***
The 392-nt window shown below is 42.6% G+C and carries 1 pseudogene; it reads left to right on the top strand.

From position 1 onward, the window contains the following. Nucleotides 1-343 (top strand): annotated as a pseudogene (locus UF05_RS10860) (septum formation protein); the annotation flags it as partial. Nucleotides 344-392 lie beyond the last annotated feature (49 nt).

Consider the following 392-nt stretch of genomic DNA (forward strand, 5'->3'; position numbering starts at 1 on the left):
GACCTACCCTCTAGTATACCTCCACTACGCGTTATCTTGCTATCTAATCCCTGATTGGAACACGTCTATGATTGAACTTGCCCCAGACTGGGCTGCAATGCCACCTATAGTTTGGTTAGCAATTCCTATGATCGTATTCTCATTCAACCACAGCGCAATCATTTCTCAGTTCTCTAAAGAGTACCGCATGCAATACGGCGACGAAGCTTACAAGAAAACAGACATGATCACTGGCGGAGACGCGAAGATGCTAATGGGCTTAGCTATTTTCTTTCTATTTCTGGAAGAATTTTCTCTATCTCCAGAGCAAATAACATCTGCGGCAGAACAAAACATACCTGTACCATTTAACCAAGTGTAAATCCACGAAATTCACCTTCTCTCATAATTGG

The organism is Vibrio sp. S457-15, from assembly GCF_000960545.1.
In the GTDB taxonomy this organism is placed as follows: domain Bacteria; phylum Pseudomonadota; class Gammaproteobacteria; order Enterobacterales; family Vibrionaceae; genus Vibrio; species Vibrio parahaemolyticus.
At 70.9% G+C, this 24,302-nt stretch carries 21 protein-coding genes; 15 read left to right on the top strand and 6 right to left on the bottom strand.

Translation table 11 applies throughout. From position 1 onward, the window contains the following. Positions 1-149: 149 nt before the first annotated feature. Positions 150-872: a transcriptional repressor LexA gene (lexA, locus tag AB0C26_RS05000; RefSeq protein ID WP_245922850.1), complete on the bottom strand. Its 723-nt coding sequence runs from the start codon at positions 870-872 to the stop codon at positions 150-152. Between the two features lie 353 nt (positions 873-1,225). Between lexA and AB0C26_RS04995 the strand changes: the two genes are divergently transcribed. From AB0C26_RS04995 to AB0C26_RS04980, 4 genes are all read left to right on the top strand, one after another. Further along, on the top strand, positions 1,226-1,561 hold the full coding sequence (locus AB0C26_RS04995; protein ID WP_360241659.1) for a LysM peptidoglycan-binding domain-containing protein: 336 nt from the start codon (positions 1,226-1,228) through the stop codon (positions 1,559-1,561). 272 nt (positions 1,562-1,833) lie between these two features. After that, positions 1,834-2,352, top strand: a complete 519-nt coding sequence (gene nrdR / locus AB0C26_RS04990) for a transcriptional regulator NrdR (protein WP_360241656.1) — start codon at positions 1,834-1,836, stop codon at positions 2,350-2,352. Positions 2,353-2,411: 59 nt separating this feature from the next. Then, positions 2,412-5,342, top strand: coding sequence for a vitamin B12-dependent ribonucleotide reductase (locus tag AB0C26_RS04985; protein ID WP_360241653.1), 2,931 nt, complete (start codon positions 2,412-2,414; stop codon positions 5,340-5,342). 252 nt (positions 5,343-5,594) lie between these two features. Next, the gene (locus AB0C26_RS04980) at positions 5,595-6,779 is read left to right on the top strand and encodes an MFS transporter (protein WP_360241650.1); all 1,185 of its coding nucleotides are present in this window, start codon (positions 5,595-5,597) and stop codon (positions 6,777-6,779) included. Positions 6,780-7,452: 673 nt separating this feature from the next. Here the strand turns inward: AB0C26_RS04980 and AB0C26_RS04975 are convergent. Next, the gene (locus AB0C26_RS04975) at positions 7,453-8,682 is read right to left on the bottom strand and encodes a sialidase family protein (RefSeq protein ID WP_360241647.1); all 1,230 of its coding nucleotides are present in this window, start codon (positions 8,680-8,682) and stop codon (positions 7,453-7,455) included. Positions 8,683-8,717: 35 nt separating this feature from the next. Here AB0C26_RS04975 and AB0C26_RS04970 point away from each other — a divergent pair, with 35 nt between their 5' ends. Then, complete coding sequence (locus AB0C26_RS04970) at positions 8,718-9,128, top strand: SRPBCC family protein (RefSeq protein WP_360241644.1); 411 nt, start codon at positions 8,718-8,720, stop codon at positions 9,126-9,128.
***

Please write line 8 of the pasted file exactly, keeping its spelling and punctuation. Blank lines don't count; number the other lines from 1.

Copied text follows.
Translation table 11 applies throughout. From position 1 onward, the window contains the following. Positions 1-149: 149 nt before the first annotated feature. Positions 150-872: a transcriptional repressor LexA gene (lexA, locus tag AB0C26_RS05000; RefSeq protein ID WP_245922850.1), complete on the bottom strand. Its 723-nt coding sequence runs from the start codon at positions 870-872 to the stop codon at positions 150-152. Between the two features lie 353 nt (positions 873-1,225). Between lexA and AB0C26_RS04995 the strand changes: the two genes are divergently transcribed. From AB0C26_RS04995 to AB0C26_RS04980, 4 genes are all read left to right on the top strand, one after another. Further along, on the top strand, positions 1,226-1,561 hold the full coding sequence (locus AB0C26_RS04995; protein ID WP_360241659.1) for a LysM peptidoglycan-binding domain-containing protein: 336 nt from the start codon (positions 1,226-1,228) through the stop codon (positions 1,559-1,561). 272 nt (positions 1,562-1,833) lie between these two features. After that, positions 1,834-2,352, top strand: a complete 519-nt coding sequence (gene nrdR / locus AB0C26_RS04990) for a transcriptional regulator NrdR (protein WP_360241656.1) — start codon at positions 1,834-1,836, stop codon at positions 2,350-2,352. Positions 2,353-2,411: 59 nt separating this feature from the next. Then, positions 2,412-5,342, top strand: coding sequence for a vitamin B12-dependent ribonucleotide reductase (locus tag AB0C26_RS04985; protein ID WP_360241653.1), 2,931 nt, complete (start codon positions 2,412-2,414; stop codon positions 5,340-5,342). 252 nt (positions 5,343-5,594) lie between these two features. Next, the gene (locus AB0C26_RS04980) at positions 5,595-6,779 is read left to right on the top strand and encodes an MFS transporter (protein WP_360241650.1); all 1,185 of its coding nucleotides are present in this window, start codon (positions 5,595-5,597) and stop codon (positions 6,777-6,779) included. Positions 6,780-7,452: 673 nt separating this feature from the next. Here the strand turns inward: AB0C26_RS04980 and AB0C26_RS04975 are convergent. Next, the gene (locus AB0C26_RS04975) at positions 7,453-8,682 is read right to left on the bottom strand and encodes a sialidase family protein (RefSeq protein ID WP_360241647.1); all 1,230 of its coding nucleotides are present in this window, start codon (positions 8,680-8,682) and stop codon (positions 7,453-7,455) included. Positions 8,683-8,717: 35 nt separating this feature from the next. Here AB0C26_RS04975 and AB0C26_RS04970 point away from each other — a divergent pair, with 35 nt between their 5' ends. Then, complete coding sequence (locus AB0C26_RS04970) at positions 8,718-9,128, top strand: SRPBCC family protein (RefSeq protein WP_360241644.1); 411 nt, start codon at positions 8,718-8,720, stop codon at positions 9,126-9,128.